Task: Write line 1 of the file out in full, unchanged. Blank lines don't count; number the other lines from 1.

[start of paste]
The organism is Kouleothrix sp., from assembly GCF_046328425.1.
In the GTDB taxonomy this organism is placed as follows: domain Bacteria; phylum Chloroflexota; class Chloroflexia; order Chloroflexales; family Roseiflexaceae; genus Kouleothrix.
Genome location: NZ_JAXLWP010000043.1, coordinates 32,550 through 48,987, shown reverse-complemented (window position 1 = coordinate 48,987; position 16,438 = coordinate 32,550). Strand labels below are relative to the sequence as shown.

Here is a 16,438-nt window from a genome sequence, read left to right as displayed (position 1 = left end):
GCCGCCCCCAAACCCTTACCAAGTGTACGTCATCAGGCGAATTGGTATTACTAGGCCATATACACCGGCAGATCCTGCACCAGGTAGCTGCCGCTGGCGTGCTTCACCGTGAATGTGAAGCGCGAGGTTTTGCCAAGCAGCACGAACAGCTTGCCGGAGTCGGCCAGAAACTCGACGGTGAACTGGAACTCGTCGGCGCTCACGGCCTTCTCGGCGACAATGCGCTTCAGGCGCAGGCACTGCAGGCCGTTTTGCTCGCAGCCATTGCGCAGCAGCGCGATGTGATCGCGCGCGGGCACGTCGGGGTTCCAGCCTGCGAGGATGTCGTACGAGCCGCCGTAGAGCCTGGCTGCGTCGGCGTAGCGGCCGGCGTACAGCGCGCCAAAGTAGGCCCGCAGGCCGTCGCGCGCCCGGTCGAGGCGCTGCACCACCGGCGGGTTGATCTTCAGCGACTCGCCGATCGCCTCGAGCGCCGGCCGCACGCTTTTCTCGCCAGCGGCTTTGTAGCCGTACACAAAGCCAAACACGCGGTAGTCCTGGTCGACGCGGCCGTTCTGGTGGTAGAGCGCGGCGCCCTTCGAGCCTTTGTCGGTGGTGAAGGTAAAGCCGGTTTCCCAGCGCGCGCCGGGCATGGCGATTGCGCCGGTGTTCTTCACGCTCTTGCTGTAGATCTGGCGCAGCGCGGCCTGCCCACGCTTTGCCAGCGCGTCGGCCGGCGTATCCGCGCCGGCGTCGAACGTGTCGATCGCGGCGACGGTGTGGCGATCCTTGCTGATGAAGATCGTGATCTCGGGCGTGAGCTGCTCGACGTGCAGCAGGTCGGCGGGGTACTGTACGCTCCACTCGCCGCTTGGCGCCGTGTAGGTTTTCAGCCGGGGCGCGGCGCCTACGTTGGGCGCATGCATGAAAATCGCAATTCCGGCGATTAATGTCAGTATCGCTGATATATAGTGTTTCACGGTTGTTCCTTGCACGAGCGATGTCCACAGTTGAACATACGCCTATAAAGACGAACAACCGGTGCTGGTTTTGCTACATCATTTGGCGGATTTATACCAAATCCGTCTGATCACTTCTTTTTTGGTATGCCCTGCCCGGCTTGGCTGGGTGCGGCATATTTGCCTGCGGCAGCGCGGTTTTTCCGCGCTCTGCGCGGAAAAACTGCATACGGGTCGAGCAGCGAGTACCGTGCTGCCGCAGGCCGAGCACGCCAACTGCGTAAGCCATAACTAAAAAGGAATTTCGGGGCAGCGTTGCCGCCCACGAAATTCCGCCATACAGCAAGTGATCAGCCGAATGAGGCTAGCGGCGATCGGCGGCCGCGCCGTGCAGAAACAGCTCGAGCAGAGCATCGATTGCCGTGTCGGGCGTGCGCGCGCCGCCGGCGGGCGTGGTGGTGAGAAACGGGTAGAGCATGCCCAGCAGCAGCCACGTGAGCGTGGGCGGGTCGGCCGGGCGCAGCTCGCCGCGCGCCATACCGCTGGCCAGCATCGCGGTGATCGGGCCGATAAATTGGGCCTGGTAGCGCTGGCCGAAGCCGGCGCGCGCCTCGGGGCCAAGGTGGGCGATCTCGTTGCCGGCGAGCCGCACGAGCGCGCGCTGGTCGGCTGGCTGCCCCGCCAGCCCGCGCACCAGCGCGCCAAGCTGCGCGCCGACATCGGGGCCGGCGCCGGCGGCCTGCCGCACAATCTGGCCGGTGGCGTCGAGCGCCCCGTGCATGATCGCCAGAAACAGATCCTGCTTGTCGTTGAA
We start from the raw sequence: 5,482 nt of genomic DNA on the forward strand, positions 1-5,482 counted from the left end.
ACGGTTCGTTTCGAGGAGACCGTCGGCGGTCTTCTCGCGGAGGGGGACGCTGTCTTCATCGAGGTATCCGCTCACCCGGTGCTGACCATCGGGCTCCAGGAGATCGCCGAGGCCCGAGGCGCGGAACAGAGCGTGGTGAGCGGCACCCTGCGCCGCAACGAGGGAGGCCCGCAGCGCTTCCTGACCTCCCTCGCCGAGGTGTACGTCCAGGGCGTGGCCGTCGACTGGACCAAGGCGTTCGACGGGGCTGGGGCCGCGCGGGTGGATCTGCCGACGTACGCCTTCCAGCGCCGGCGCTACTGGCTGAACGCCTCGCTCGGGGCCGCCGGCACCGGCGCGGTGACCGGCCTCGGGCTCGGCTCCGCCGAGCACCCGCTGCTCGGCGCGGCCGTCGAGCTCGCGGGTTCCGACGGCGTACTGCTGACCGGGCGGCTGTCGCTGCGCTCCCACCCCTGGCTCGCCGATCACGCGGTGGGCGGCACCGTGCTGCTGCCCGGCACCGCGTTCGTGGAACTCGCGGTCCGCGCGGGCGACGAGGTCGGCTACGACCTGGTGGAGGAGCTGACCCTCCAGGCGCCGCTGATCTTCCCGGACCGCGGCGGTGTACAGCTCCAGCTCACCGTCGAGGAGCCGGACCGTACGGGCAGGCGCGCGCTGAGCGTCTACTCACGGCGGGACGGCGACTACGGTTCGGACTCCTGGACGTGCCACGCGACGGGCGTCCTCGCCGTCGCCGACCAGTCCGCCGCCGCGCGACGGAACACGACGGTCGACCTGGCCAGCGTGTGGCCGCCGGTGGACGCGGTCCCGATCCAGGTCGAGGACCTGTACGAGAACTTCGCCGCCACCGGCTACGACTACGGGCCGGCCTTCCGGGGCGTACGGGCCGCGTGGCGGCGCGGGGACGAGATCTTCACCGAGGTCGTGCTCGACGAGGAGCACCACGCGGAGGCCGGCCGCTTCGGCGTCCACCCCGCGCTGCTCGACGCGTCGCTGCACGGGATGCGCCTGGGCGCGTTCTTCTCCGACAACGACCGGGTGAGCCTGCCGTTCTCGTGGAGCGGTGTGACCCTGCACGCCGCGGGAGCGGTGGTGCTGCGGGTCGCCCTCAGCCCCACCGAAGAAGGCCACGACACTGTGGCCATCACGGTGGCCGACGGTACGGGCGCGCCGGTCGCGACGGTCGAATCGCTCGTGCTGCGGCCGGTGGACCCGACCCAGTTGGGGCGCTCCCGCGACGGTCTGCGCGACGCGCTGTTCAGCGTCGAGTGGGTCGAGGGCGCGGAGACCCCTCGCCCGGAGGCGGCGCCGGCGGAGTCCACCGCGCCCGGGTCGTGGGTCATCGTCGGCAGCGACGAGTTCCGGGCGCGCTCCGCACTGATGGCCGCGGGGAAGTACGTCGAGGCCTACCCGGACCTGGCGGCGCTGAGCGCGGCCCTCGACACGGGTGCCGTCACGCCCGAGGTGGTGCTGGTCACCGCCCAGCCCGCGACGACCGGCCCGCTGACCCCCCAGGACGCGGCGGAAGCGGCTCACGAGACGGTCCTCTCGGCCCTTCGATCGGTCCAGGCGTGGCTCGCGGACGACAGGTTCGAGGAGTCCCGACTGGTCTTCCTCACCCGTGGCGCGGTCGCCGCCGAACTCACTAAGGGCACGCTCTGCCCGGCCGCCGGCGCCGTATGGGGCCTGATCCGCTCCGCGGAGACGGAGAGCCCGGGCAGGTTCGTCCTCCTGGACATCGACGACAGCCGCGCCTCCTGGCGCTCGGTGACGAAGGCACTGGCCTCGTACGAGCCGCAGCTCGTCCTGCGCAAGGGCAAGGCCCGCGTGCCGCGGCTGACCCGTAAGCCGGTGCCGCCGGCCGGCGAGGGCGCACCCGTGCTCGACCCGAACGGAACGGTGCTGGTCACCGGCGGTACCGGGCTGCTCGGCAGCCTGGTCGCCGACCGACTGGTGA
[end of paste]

The organism is Kouleothrix sp., from assembly GCF_046328425.1.